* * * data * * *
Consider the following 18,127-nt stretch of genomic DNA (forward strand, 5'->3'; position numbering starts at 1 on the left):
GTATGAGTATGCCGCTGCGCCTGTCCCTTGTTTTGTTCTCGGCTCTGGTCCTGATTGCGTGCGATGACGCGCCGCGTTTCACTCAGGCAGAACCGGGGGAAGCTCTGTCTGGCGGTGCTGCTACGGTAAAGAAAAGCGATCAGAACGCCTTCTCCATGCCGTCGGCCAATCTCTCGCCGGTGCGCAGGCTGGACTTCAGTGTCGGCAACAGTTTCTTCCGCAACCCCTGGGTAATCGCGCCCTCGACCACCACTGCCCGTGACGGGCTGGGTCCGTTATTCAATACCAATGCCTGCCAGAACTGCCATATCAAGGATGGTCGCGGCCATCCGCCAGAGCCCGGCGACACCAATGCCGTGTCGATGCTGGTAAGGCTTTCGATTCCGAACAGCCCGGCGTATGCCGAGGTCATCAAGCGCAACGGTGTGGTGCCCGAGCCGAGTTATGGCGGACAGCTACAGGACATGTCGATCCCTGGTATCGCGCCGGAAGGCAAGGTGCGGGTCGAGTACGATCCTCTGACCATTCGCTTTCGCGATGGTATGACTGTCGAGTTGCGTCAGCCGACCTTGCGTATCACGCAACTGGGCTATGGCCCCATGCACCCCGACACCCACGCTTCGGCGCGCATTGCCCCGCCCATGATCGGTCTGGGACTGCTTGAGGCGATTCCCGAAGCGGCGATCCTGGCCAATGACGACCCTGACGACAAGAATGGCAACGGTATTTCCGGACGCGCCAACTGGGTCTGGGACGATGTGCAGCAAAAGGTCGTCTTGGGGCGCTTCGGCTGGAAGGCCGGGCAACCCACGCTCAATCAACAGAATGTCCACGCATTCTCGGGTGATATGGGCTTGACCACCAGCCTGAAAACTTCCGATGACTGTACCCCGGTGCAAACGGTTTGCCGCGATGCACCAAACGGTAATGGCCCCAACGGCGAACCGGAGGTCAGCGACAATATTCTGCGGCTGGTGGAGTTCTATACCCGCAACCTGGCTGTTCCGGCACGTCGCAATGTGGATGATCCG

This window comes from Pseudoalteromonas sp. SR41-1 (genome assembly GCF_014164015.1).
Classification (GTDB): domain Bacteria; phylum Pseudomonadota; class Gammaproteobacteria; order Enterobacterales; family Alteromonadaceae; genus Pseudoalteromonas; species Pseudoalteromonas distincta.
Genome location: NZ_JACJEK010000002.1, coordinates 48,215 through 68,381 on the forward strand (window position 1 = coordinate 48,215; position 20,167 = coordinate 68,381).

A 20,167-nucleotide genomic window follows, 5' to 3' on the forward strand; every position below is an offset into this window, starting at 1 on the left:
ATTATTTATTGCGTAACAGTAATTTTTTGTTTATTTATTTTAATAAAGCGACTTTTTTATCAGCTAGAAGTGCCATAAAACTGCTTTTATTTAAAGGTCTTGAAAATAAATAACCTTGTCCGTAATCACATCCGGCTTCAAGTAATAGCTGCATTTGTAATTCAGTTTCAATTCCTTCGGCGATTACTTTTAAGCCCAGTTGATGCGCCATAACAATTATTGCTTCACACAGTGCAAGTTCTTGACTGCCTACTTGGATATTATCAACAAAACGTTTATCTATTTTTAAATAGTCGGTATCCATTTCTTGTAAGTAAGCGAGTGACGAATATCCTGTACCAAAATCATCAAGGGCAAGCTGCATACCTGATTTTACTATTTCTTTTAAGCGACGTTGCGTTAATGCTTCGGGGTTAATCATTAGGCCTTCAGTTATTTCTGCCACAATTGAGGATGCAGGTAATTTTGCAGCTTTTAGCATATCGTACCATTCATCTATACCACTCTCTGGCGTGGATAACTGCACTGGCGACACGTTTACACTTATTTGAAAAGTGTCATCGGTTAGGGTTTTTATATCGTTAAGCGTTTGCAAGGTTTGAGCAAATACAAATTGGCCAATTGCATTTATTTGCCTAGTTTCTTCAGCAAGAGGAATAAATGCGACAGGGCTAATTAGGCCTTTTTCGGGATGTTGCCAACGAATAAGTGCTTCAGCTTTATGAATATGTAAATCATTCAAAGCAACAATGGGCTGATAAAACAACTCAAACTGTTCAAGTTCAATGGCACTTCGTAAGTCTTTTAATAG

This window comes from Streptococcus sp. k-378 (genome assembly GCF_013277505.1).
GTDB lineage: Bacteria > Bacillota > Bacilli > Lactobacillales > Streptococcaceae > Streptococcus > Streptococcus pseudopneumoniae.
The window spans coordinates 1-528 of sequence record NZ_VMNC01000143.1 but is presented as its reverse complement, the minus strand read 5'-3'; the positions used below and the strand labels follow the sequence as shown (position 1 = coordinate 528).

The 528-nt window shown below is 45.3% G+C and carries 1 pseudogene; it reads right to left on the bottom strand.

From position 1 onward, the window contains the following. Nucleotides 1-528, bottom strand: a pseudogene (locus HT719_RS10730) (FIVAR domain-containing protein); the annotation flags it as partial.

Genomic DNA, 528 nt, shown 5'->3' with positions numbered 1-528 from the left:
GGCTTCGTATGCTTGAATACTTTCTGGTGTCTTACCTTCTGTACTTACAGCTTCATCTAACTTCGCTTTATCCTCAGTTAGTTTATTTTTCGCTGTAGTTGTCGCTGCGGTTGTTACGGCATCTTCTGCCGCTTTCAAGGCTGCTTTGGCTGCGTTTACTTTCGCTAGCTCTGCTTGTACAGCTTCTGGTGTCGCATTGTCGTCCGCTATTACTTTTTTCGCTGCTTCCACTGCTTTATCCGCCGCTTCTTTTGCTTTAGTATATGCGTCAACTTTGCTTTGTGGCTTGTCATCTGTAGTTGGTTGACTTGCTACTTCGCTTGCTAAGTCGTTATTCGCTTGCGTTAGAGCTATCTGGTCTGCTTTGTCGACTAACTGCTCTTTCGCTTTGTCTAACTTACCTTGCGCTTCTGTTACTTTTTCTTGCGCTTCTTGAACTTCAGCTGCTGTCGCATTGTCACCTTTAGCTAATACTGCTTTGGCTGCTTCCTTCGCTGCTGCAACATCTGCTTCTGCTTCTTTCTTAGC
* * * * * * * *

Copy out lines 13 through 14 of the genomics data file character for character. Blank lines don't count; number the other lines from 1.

Genomic DNA, 528 nt, shown 5'->3' with positions numbered 1-528 from the left:
GGCTTCGTATGCTTGAATACTTTCTGGTGTCTTACCTTCTGTACTTACAGCTTCATCTAACTTCGCTTTATCCTCAGTTAGTTTATTTTTCGCTGTAGTTGTCGCTGCGGTTGTTACGGCATCTTCTGCCGCTTTCAAGGCTGCTTTGGCTGCGTTTACTTTCGCTAGCTCTGCTTGTACAGCTTCTGGTGTCGCATTGTCGTCCGCTATTACTTTTTTCGCTGCTTCCACTGCTTTATCCGCCGCTTCTTTTGCTTTAGTATATGCGTCAACTTTGCTTTGTGGCTTGTCATCTGTAGTTGGTTGACTTGCTACTTCGCTTGCTAAGTCGTTATTCGCTTGCGTTAGAGCTATCTGGTCTGCTTTGTCGACTAACTGCTCTTTCGCTTTGTCTAACTTACCTTGCGCTTCTGTTACTTTTTCTTGCGCTTCTTGAACTTCAGCTGCTGTCGCATTGTCACCTTTAGCTAATACTGCTTTGGCTGCTTCCTTCGCTGCTGCAACATCTGCTTCTGCTTCTTTCTTAGC